How to Insert a Spring Pinby C.L. Rease
Spring pins use tension created by compression to lock tight in a hole drilled through two or more components. Before installation, the diameter of a spring pin measures slightly larger than a drilled hole. The diameter of the spring pin shrinks as it enters a drilled hole. This provides the tension necessary to keep a spring pin secure in a material. Numerous designs of spring pins are available but no matter the design, they all use the same methods of installation. Incorrectly installing a spring pin will cause its body to deform and lodge in a part before the pin seats in the material.
Spread lightweight oil over the exterior surface of the spring pin.
Grasp the spring pin with the jaws of a pair of needle-nose pliers. Ensure that at least 1/8 inch of the pin sits past the top edge of the pliers.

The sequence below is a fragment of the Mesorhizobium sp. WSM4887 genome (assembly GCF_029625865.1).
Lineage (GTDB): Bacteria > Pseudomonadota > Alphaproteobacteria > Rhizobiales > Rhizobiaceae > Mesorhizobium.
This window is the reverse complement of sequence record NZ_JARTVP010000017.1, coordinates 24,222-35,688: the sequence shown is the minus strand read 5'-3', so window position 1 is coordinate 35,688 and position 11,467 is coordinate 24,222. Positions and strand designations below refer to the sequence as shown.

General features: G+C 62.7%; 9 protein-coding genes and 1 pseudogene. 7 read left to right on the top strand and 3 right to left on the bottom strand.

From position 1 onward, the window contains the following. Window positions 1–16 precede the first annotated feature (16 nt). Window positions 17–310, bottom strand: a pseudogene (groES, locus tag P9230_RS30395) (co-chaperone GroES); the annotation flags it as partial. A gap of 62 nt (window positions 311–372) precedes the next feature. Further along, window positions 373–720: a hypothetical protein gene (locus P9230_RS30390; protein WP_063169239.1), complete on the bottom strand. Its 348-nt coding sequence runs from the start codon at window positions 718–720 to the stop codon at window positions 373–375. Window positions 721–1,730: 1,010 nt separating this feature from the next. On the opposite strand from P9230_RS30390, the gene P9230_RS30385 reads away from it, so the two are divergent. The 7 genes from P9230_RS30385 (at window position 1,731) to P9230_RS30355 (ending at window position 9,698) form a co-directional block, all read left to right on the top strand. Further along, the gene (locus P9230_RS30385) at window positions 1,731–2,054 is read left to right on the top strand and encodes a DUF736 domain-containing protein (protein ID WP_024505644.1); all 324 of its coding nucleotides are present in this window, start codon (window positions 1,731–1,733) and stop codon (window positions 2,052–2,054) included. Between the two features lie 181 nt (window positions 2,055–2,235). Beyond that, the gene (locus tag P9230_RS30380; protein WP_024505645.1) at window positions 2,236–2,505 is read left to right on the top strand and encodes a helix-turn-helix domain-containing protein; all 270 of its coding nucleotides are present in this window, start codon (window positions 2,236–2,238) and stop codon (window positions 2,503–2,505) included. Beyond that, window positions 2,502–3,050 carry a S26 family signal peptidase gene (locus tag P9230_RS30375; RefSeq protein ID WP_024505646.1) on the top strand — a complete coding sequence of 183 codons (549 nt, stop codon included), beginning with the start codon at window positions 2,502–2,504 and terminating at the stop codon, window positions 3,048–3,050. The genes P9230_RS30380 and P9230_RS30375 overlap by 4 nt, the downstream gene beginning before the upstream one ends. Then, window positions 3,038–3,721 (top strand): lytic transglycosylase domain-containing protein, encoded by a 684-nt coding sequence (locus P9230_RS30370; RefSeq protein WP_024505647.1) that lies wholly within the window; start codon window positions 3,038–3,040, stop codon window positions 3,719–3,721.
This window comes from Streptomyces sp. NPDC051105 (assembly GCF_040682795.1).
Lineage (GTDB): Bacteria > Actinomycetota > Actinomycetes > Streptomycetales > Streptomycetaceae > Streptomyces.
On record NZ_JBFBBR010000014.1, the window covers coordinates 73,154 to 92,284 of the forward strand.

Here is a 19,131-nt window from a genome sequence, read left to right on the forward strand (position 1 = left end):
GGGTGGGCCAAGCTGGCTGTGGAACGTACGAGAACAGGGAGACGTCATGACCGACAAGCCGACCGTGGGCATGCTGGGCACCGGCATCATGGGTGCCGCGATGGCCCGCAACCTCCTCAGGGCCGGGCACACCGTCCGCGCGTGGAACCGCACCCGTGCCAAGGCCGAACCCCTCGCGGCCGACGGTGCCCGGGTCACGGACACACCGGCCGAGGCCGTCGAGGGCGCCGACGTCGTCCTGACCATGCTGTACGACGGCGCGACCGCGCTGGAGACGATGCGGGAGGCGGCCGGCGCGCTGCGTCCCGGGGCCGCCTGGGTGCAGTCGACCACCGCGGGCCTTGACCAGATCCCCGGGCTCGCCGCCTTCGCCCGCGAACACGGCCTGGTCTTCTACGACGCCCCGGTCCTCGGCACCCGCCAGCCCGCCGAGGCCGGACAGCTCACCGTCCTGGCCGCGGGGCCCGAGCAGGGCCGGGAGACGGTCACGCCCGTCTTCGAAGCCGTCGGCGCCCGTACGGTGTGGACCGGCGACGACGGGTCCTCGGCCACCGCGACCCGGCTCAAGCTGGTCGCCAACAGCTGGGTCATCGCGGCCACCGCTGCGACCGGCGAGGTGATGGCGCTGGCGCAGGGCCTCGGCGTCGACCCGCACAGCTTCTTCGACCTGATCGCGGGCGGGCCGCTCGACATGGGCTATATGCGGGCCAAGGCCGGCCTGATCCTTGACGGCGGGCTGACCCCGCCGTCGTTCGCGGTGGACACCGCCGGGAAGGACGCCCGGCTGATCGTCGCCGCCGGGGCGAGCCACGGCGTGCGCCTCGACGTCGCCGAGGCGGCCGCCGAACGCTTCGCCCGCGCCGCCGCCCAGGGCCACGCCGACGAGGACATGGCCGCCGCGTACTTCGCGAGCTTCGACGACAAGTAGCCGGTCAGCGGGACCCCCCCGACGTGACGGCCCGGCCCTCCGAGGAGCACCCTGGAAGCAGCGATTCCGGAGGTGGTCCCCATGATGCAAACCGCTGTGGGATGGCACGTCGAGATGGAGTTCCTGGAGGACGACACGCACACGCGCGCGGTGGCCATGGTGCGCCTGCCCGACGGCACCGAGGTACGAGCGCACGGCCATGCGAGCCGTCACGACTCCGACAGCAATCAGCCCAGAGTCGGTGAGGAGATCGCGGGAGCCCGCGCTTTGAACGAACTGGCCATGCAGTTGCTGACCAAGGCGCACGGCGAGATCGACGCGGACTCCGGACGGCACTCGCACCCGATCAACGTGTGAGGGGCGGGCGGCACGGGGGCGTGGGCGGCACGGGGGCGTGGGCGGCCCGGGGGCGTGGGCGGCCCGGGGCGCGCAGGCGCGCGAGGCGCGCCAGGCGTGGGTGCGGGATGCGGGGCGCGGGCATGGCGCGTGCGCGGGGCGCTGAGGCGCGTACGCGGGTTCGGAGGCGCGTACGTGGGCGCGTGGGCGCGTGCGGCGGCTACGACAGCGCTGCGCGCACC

Align the spring pin with the appropriately sized drilled hole. Tap the end of the pin extending beyond the jaws of the pliers with a ball-peen hammer. Release your grip with the needle-nose pliers when the spring pin sits tightly in the hole.
Set the tapered end of the spring pin set on the end of the spring pin. Hit the flat end of the spring pin set with the ball-peen hammer to drive the spring pin flush with the top surface of the drilled material.